In an intensifier type injector, an actuation fluid, which may be, by way of example, fuel or engine oil, controllably pressurizes a relatively large piston, which in turn pushes on a relatively small piston to pressurize fuel for injection. Thus the fuel pressure for injection will be intensified relative to the pressure of the actuation fluid by the ratio of the two piston areas, which ratio may be, by way of example, in the range of 2 to 10. In such injectors, the injection flow rate could be controlled by varying the pressure in the rail supplying the actuation fluid pressure, though doing so is normally a relatively slow process. In particular, because of the compressibility of the actuation fluid, substantial reduction in rail pressure faster than it would normally decay without replenishment would require dumping significant amounts of actuation fluid to a low pressure vent, dissipating significant energy in the process. Similarly, increasing rail pressure requires forcing significant amounts of actuation fluid into the rail sufficiently faster than the actuation fluid is being used to make up for the compression of the actuation fluid in the rail as the pressure increases. Thus, varying rail pressure is something that can be considered over a number of engine revolutions, but not for injection cycle to injection cycle, and particularly not for pilot injection versus main injection.
The preferred embodiment of fuel injector of the present invention is a digital fuel injector of the intensifier type for use in diesel engines. Thus a preferred embodiment of the digital injector of the present invention may be seen in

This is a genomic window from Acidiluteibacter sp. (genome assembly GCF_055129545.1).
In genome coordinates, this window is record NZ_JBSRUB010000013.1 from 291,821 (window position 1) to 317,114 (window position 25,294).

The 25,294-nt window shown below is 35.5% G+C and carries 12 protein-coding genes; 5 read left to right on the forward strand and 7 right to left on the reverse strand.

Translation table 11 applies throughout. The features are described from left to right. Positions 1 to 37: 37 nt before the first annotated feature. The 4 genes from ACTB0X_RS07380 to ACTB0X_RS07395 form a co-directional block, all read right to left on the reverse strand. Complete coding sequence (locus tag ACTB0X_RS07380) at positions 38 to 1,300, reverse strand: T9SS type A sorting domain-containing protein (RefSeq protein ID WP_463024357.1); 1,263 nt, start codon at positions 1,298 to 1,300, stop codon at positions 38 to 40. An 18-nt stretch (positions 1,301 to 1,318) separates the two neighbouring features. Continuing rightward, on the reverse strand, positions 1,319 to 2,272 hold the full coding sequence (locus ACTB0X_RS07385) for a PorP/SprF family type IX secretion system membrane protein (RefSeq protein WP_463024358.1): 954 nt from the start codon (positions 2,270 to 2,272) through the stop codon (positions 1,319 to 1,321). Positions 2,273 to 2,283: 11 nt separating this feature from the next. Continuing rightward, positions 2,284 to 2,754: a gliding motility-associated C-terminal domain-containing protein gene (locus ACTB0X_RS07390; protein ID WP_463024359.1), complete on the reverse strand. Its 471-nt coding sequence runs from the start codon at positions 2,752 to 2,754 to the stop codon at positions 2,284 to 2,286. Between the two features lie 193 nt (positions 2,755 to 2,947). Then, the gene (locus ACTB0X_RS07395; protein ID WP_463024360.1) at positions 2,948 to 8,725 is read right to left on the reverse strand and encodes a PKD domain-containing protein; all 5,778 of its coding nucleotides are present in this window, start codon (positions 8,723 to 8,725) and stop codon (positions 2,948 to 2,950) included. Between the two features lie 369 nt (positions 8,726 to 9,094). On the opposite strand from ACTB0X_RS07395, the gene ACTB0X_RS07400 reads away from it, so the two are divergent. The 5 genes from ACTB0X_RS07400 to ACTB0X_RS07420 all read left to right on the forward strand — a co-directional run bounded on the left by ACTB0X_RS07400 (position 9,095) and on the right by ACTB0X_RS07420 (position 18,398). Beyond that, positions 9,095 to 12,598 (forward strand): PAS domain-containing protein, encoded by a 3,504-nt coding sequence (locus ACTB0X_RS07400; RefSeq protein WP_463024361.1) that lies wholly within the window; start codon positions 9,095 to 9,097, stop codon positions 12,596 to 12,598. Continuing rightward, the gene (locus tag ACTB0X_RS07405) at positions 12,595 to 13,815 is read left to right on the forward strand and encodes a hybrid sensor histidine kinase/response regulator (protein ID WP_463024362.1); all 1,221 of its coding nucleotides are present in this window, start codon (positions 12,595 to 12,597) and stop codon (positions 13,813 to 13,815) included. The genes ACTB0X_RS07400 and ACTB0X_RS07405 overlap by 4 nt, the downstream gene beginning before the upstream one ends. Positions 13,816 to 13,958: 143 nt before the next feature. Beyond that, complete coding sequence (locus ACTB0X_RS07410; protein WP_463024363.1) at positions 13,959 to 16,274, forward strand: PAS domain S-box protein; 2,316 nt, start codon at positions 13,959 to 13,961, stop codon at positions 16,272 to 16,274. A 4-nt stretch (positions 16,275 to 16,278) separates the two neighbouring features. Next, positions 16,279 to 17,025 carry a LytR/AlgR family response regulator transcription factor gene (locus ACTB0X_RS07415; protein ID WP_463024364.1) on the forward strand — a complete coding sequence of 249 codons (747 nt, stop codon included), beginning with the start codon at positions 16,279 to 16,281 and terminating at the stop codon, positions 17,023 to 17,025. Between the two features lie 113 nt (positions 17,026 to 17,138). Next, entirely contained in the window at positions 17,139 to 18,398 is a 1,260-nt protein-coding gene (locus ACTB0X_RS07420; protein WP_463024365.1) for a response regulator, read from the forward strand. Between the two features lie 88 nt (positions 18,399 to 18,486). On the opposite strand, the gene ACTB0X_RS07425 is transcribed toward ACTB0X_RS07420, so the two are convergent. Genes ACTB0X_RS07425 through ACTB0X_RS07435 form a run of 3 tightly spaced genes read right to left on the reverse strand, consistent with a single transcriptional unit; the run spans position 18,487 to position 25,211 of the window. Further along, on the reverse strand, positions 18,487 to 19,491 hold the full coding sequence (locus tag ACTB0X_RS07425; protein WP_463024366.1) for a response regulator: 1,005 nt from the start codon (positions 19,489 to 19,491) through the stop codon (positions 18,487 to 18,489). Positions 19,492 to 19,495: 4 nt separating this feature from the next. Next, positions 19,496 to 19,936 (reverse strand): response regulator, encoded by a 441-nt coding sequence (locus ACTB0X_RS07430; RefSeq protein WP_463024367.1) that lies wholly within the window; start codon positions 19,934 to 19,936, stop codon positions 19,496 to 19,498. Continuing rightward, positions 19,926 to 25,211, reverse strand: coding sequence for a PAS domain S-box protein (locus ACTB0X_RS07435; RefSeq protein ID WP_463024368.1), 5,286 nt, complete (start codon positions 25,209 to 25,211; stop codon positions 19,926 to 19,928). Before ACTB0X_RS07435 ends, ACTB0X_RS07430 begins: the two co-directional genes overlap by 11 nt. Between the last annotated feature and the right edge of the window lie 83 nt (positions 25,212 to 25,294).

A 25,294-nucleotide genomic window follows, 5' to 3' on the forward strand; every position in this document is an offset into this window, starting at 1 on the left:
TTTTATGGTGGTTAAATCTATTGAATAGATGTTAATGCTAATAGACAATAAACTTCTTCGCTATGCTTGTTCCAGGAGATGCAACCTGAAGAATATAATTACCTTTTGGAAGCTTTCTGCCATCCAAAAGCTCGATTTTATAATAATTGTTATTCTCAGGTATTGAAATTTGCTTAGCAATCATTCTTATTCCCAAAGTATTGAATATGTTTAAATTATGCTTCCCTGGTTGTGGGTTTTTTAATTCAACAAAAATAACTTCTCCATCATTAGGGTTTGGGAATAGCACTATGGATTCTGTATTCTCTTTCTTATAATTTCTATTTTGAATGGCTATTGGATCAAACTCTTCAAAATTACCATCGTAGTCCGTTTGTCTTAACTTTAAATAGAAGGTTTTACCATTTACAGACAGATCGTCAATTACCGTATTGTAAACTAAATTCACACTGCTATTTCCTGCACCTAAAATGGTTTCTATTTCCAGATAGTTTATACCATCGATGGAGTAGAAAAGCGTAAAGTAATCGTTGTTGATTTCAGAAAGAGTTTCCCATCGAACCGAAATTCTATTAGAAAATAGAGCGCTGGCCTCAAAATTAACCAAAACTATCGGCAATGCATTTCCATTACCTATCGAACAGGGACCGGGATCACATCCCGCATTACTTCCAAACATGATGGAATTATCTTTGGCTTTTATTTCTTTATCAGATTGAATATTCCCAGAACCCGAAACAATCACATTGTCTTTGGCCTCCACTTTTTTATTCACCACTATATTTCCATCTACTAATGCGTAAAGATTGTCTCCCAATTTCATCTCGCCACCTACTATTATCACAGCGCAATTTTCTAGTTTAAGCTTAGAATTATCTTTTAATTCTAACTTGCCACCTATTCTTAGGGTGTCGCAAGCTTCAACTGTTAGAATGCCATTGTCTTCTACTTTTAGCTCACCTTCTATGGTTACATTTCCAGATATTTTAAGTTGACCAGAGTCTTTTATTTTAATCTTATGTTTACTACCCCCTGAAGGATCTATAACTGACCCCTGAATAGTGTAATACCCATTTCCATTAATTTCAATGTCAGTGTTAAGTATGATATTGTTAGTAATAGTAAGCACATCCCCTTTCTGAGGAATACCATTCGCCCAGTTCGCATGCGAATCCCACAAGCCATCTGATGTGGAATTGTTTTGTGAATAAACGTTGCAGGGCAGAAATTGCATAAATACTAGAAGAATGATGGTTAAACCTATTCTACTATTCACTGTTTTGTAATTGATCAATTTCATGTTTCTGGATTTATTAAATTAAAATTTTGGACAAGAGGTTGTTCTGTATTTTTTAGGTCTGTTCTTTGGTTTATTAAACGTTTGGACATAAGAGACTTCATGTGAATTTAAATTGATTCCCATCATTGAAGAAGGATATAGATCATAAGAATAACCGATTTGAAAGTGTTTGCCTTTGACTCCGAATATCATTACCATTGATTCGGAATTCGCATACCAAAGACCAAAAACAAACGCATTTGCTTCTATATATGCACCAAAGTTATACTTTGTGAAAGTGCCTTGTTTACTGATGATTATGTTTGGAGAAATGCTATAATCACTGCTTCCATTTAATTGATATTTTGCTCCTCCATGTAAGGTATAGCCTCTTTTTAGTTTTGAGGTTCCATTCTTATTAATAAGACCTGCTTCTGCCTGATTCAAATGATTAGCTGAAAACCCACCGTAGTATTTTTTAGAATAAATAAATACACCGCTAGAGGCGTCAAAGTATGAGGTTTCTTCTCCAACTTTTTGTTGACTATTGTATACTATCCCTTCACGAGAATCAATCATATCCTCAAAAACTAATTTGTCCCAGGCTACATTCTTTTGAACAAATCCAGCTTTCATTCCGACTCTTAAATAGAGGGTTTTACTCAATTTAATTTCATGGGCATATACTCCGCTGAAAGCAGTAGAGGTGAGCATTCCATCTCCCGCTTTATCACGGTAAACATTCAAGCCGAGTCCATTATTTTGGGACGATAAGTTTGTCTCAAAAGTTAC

The plunger 22 is normally encouraged upward by spring 32. In the particular embodiment shown, spring 32 operates against plate 34 fastened to the top of the plunger, though alternatively, the plunger itself could have an enlarged end, or plate 34 could be floating with a spring acting on an annular ring stopped adjacent the top end of the plunger by a spring clip in a recess adjacent the top of the plunger. In any event, above plate 34 are a number of pistons or push pins 36, specifically seven in this embodiment, as may be seen in
Of course, in the case of a skip cycle, none of the valves 38, 40 and 42 are actuated.
In the preferred embodiment, the actuation fluid is provided at a rail pressure of approximately 600 bar, and the push pins 36 have approximately ¾ the area of plunger 22. Accordingly, the intensification achieved when only a single push pin is actuated is actually less than 1, namely 0.75 or creating an injection pressure of approximately 420 bar. Actuation of all seven push pins, on the other hand, will provide an injection pressure of 3150 bar. Effectively, this system provides a binary progression in push pin area being activated, giving a wide selection of injection pressures to accommodate a wide variety of engine operating conditions. By way of example, one or two push pins might be used for the pilot injection, with the same or a larger number being used for the main injection, depending on engine operating conditions. Thus, while the injection quantity may be varied also by varying the time period of actuation of one or more of valves 38 through 42, the injection pressure itself may also be varied over a wide range by the selection of the valve or valves for actuation. In that regard, it will be noted from the above that there is no linkage between the injection pressure used for the short pilot injection and the injection pressure used for the longer main injection, which at full power might be the maximum injection pressure for high load, high engine rpm, and perhaps a somewhat lower injection pressure for a longer time for maximum power at lower engine speeds.
Now referring to